As the substrate 640, an insulator substrate, a semiconductor substrate, or a conductor substrate may be used, for example. As the insulator substrate, a glass substrate, a quartz substrate, a sapphire substrate, a stabilized zirconia substrate (e.g., an yttria-stabilized zirconia substrate), or a resin substrate can be used, for example. As the semiconductor substrate, a semiconductor substrate of silicon, germanium, or the like, or a compound semiconductor substrate of silicon carbide, silicon germanium, gallium arsenide, indium phosphide, zinc oxide, or gallium oxide can be used, for example. A semiconductor substrate in which an insulator region is provided in the above semiconductor substrate, e.g., a silicon on insulator (SOI) substrate can be used. As the conductor substrate, a graphite substrate, a metal substrate, an alloy substrate, a conductive resin substrate, or the like can be used. A substrate including a metal nitride, a substrate including a metal oxide, or the like can be used. An insulator substrate provided with a conductor or a semiconductor, a semiconductor substrate provided with a conductor or an insulator, a conductor substrate provided with a semiconductor or an insulator, or the like can be used. Alternatively, any of these substrates over which an element is provided may be used. As the element provided over the substrate, a capacitor, a resistor, a switching element, a light-emitting element, a memory element, or the like can be used.

A flexible substrate may be used as the substrate 640. As a method for providing a transistor over a flexible substrate, there is a method in which a transistor is formed over a non-flexible substrate, and then the transistor is separated and transferred to the substrate 640 that is a flexible substrate. In that case, a separation layer is preferably provided between the non-flexible substrate and the transistor. As the substrate 640, a sheet, a film, or foil containing a fiber may be used. The substrate 640 may have elasticity. The substrate 640 may have a property of returning to its original shape when bending or pulling is stopped. Alternatively, the substrate 640 may have a property of not returning to its original shape. The thickness of the substrate 640 is, for example, greater than or equal to 5 μm and less than or equal to 700 μm, preferably greater than or equal to 10 μm and less than or equal to 500 μm, more preferably greater than or equal to 15 μm and less than or equal to 300 μm. When the substrate 640 has small thickness, the weight of the semiconductor device can be reduced. When the substrate 640 has small thickness, even in the case of using glass or the like, the substrate 640 may have elasticity or a property of returning to its original shape when bending or pulling is stopped. Therefore, an impact applied to the semiconductor device over the substrate 640, which is caused by dropping or the like, can be reduced. That is, a durable semiconductor device can be provided.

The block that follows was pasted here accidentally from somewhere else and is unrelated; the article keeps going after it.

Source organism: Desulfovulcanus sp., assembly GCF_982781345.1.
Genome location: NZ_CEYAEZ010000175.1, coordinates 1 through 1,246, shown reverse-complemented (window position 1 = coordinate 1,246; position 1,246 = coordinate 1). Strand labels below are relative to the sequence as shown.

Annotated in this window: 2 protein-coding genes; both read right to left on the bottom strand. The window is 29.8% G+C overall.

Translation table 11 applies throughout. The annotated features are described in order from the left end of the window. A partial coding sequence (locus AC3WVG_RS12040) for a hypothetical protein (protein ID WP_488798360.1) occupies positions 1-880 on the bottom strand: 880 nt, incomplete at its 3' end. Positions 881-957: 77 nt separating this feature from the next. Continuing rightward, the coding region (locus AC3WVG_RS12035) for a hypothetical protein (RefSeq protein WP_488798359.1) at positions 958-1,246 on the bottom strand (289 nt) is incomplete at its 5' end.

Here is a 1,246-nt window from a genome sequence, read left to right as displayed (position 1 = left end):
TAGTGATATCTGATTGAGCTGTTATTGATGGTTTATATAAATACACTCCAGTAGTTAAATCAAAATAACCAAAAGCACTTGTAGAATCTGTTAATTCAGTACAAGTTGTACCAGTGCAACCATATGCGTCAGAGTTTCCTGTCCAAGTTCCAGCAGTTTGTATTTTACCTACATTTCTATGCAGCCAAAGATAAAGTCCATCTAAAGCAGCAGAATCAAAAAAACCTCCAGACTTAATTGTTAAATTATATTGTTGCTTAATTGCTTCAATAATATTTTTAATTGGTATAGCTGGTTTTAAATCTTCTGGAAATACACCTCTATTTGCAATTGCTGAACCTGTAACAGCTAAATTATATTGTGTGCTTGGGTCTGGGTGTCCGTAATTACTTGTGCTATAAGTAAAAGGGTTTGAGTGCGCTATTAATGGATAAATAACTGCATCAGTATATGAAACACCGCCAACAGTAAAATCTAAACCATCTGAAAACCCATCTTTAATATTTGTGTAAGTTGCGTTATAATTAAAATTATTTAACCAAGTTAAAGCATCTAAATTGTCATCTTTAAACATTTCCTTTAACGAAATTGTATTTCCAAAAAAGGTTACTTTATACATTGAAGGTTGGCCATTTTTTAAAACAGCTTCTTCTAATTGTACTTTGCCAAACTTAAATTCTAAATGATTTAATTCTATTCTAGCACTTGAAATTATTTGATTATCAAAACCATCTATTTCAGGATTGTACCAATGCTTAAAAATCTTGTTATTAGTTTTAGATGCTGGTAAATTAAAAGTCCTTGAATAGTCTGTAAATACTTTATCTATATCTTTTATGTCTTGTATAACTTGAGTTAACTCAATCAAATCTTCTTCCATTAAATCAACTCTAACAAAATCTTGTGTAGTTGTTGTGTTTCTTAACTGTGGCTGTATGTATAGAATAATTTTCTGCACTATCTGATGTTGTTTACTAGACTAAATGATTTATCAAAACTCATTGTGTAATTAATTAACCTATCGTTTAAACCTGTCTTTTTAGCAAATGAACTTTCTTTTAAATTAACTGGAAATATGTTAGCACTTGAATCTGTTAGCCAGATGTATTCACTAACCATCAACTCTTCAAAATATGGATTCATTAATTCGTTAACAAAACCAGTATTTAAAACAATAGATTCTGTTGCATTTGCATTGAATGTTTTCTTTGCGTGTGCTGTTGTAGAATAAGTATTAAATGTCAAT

For the flexible substrate 640, metal, an alloy, resin, glass, or fiber thereof can be used, for example. The flexible substrate 640 preferably has a lower coefficient of linear expansion because deformation due to an environment is suppressed. The flexible substrate 640 is formed using, for example, a material whose coefficient of linear expansion is lower than or equal to 1×10−3/K, lower than or equal to 5×10−5/K, or lower than or equal to 1×10−5/K. Examples of the resin include polyester, polyolefin, polyamide (e.g., nylon or aramid), polyimide, polycarbonate, acrylic, and polytetrafluoroethylene (PTFE). In particular, aramid is preferably used for the flexible substrate 640 because of its low coefficient of linear expansion.

A material containing silicon oxide, silicon nitride, silicon oxynitride, or silicon nitride oxide is preferably used as a material for the insulating films 651 a and 651 b. Alternatively, a metal oxide such as aluminum oxide, aluminum oxynitride, gallium oxide, gallium oxynitride, yttrium oxide, yttrium oxynitride, hafnium oxide, or hafnium oxynitride can be used. Note that in this specification, an oxynitride refers to refers to a material that contains more oxygen than nitrogen, and a nitride oxide refers to a material that contains more nitrogen than oxygen.

The insulating films 651 a and 651 b may be formed using silicon oxide with high step coverage that is formed by reacting tetraethyl orthosilicate (TEOS), silane, or the like with oxygen, nitrous oxide, or the like.

The insulating films 651 a and 651 b may be formed by sputtering, chemical vapor deposition (CVD) (including thermal CVD, metal organic CVD (MOCVD), plasma-enhanced CVD (PECVD), and the like), molecular beam epitaxy (MBE), atomic layer deposition (ALD), pulsed laser deposition (PLD), or the like. In particular, it is preferable that the insulating films be formed by CVD, especially, plasma-enhanced CVD because coverage can be improved. It is preferable to use thermal CVD, MOCVD, or ALD in order to reduce plasma damage.

In the case where a semiconductor substrate is used as the substrate 640, the insulating film 651 a may be a thermal oxidation film.